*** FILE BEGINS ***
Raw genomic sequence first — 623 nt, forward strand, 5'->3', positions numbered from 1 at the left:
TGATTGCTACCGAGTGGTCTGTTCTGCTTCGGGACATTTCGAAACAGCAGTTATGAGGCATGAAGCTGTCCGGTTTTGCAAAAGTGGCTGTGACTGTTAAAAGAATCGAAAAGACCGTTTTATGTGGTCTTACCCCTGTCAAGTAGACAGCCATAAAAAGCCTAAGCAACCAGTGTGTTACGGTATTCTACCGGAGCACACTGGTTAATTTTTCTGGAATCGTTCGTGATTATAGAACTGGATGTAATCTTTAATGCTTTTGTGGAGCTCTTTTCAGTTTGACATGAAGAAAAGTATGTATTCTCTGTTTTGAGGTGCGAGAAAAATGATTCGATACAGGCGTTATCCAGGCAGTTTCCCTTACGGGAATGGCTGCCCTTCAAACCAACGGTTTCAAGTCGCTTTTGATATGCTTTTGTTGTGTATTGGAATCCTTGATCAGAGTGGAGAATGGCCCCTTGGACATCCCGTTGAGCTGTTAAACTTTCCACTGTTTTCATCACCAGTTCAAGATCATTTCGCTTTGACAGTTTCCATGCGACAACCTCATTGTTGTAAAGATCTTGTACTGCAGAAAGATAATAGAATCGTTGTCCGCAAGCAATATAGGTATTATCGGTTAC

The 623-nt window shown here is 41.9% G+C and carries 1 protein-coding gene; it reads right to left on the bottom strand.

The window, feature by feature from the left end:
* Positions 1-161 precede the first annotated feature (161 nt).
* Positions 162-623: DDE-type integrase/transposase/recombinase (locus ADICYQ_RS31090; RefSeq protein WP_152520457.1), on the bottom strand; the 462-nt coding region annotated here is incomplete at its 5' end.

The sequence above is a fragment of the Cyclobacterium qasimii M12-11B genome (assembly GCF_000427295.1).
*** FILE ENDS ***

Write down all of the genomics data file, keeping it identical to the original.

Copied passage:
Raw genomic sequence first — 623 nt, forward strand, 5'->3', positions numbered from 1 at the left:
TGATTGCTACCGAGTGGTCTGTTCTGCTTCGGGACATTTCGAAACAGCAGTTATGAGGCATGAAGCTGTCCGGTTTTGCAAAAGTGGCTGTGACTGTTAAAAGAATCGAAAAGACCGTTTTATGTGGTCTTACCCCTGTCAAGTAGACAGCCATAAAAAGCCTAAGCAACCAGTGTGTTACGGTATTCTACCGGAGCACACTGGTTAATTTTTCTGGAATCGTTCGTGATTATAGAACTGGATGTAATCTTTAATGCTTTTGTGGAGCTCTTTTCAGTTTGACATGAAGAAAAGTATGTATTCTCTGTTTTGAGGTGCGAGAAAAATGATTCGATACAGGCGTTATCCAGGCAGTTTCCCTTACGGGAATGGCTGCCCTTCAAACCAACGGTTTCAAGTCGCTTTTGATATGCTTTTGTTGTGTATTGGAATCCTTGATCAGAGTGGAGAATGGCCCCTTGGACATCCCGTTGAGCTGTTAAACTTTCCACTGTTTTCATCACCAGTTCAAGATCATTTCGCTTTGACAGTTTCCATGCGACAACCTCATTGTTGTAAAGATCTTGTACTGCAGAAAGATAATAGAATCGTTGTCCGCAAGCAATATAGGTATTATCGGTTAC

The 623-nt window shown here is 41.9% G+C and carries 1 protein-coding gene; it reads right to left on the bottom strand.

The window, feature by feature from the left end:
* Positions 1-161 precede the first annotated feature (161 nt).
* Positions 162-623: DDE-type integrase/transposase/recombinase (locus ADICYQ_RS31090; RefSeq protein WP_152520457.1), on the bottom strand; the 462-nt coding region annotated here is incomplete at its 5' end.

The sequence above is a fragment of the Cyclobacterium qasimii M12-11B genome (assembly GCF_000427295.1).